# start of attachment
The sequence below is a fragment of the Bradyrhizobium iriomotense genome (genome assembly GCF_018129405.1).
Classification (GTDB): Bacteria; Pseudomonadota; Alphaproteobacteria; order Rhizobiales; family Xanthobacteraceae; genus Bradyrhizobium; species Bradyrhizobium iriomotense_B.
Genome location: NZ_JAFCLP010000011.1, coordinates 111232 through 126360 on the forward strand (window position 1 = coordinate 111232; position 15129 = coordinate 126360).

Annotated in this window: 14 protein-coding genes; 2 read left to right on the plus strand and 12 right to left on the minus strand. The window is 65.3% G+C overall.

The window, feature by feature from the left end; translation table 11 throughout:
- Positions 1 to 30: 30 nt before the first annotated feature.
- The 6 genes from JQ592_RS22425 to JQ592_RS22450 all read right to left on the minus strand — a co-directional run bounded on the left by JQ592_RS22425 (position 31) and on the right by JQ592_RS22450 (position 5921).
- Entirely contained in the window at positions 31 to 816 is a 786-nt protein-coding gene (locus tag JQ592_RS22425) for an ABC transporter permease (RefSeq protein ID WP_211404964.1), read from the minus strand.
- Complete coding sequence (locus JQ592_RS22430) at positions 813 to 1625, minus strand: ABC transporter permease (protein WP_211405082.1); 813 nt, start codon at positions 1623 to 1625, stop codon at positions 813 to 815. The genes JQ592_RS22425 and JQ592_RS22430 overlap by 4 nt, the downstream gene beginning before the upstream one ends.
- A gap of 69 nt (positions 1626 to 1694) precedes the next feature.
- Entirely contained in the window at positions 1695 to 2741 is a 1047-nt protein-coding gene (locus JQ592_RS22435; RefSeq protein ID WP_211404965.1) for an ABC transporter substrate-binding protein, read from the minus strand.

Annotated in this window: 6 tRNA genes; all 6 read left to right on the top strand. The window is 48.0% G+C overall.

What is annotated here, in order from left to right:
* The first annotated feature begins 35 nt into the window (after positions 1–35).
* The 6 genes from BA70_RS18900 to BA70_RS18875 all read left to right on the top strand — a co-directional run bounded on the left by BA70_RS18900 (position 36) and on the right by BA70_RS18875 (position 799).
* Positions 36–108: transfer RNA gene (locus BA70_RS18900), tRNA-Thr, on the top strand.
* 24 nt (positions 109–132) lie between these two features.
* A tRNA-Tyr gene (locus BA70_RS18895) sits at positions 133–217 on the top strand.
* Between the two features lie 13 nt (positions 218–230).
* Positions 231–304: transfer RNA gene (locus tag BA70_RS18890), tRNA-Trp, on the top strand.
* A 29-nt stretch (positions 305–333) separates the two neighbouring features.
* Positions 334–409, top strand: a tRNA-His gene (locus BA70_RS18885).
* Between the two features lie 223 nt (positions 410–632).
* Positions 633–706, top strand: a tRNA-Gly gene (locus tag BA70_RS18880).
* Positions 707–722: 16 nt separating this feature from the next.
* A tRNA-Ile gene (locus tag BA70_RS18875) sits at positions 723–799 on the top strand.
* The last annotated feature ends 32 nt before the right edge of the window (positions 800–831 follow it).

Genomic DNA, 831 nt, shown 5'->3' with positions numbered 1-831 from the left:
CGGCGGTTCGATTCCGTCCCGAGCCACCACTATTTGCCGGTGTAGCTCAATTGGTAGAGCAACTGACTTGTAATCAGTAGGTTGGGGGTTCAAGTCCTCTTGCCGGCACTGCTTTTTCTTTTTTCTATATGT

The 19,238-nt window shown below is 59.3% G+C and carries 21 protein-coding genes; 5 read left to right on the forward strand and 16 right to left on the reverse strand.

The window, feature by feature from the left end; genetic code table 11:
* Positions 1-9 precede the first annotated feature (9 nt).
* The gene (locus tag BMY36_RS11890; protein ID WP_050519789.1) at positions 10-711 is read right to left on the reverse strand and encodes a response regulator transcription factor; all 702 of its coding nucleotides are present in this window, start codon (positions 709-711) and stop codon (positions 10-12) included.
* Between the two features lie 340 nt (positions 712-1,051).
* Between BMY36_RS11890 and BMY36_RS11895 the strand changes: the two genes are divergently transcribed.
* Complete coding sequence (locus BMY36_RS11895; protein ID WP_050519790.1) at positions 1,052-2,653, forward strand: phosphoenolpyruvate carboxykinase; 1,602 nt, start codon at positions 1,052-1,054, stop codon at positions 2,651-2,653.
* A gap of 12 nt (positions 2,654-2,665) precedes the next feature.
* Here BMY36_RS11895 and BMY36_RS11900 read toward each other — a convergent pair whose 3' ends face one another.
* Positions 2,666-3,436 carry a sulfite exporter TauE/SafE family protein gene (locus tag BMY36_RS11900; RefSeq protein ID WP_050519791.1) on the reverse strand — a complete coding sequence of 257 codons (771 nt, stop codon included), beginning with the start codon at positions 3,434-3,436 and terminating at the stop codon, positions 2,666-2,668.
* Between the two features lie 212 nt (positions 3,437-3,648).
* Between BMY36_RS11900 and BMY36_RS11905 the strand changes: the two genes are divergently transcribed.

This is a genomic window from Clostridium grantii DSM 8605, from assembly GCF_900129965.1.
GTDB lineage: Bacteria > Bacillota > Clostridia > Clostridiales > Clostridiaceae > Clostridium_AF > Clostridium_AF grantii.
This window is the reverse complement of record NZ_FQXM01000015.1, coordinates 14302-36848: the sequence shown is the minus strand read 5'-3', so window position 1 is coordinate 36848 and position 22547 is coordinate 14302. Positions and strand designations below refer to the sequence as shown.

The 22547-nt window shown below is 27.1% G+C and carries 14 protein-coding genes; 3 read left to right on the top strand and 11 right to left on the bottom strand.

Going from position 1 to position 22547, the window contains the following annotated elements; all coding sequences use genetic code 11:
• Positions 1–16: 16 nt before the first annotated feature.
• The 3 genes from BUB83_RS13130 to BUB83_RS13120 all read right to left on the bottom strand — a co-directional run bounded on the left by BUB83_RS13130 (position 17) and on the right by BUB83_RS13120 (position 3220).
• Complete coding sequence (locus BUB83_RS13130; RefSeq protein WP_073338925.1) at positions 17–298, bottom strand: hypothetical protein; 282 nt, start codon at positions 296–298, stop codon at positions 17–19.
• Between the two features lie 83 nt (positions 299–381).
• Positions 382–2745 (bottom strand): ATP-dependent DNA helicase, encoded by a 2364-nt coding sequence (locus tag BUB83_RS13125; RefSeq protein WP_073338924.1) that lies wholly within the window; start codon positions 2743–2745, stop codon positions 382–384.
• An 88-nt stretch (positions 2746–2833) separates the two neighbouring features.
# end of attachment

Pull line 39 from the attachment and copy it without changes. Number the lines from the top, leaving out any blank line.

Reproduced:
* Positions 2,666-3,436 carry a sulfite exporter TauE/SafE family protein gene (locus tag BMY36_RS11900; RefSeq protein ID WP_050519791.1) on the reverse strand — a complete coding sequence of 257 codons (771 nt, stop codon included), beginning with the start codon at positions 3,434-3,436 and terminating at the stop codon, positions 2,666-2,668.